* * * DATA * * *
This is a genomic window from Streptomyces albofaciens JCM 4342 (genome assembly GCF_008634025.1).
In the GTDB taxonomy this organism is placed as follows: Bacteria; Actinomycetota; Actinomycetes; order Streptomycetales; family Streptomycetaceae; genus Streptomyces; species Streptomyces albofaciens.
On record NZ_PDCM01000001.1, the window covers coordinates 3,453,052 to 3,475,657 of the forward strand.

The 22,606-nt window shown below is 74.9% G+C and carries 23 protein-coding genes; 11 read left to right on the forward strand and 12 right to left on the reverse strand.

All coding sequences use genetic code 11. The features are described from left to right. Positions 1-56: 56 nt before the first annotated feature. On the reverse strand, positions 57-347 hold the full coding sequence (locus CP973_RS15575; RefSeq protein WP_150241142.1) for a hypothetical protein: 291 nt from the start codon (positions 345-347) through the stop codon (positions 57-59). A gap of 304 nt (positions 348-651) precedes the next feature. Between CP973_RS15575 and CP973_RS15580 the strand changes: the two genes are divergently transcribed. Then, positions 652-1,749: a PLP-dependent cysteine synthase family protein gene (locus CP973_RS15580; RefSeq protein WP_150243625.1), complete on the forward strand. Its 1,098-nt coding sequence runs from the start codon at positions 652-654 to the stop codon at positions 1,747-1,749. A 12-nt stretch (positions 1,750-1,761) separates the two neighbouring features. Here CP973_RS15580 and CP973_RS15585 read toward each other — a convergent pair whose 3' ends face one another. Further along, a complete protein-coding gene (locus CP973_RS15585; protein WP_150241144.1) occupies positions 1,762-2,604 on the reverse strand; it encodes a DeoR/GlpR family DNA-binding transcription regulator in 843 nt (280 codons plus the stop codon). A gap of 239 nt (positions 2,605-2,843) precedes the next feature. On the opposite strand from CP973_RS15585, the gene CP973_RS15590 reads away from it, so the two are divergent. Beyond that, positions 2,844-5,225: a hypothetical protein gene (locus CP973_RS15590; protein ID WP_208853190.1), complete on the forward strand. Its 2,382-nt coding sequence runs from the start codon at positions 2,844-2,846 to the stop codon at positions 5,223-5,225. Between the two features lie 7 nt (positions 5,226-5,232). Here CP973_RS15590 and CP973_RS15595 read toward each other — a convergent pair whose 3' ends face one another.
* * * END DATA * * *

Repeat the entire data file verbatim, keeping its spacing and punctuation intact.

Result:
This is a genomic window from Streptomyces albofaciens JCM 4342 (genome assembly GCF_008634025.1).
In the GTDB taxonomy this organism is placed as follows: Bacteria; Actinomycetota; Actinomycetes; order Streptomycetales; family Streptomycetaceae; genus Streptomyces; species Streptomyces albofaciens.
On record NZ_PDCM01000001.1, the window covers coordinates 3,453,052 to 3,475,657 of the forward strand.

The 22,606-nt window shown below is 74.9% G+C and carries 23 protein-coding genes; 11 read left to right on the forward strand and 12 right to left on the reverse strand.

All coding sequences use genetic code 11. The features are described from left to right. Positions 1-56: 56 nt before the first annotated feature. On the reverse strand, positions 57-347 hold the full coding sequence (locus CP973_RS15575; RefSeq protein WP_150241142.1) for a hypothetical protein: 291 nt from the start codon (positions 345-347) through the stop codon (positions 57-59). A gap of 304 nt (positions 348-651) precedes the next feature. Between CP973_RS15575 and CP973_RS15580 the strand changes: the two genes are divergently transcribed. Then, positions 652-1,749: a PLP-dependent cysteine synthase family protein gene (locus CP973_RS15580; RefSeq protein WP_150243625.1), complete on the forward strand. Its 1,098-nt coding sequence runs from the start codon at positions 652-654 to the stop codon at positions 1,747-1,749. A 12-nt stretch (positions 1,750-1,761) separates the two neighbouring features. Here CP973_RS15580 and CP973_RS15585 read toward each other — a convergent pair whose 3' ends face one another. Further along, a complete protein-coding gene (locus CP973_RS15585; protein WP_150241144.1) occupies positions 1,762-2,604 on the reverse strand; it encodes a DeoR/GlpR family DNA-binding transcription regulator in 843 nt (280 codons plus the stop codon). A gap of 239 nt (positions 2,605-2,843) precedes the next feature. On the opposite strand from CP973_RS15585, the gene CP973_RS15590 reads away from it, so the two are divergent. Beyond that, positions 2,844-5,225: a hypothetical protein gene (locus CP973_RS15590; protein ID WP_208853190.1), complete on the forward strand. Its 2,382-nt coding sequence runs from the start codon at positions 2,844-2,846 to the stop codon at positions 5,223-5,225. Between the two features lie 7 nt (positions 5,226-5,232). Here CP973_RS15590 and CP973_RS15595 read toward each other — a convergent pair whose 3' ends face one another.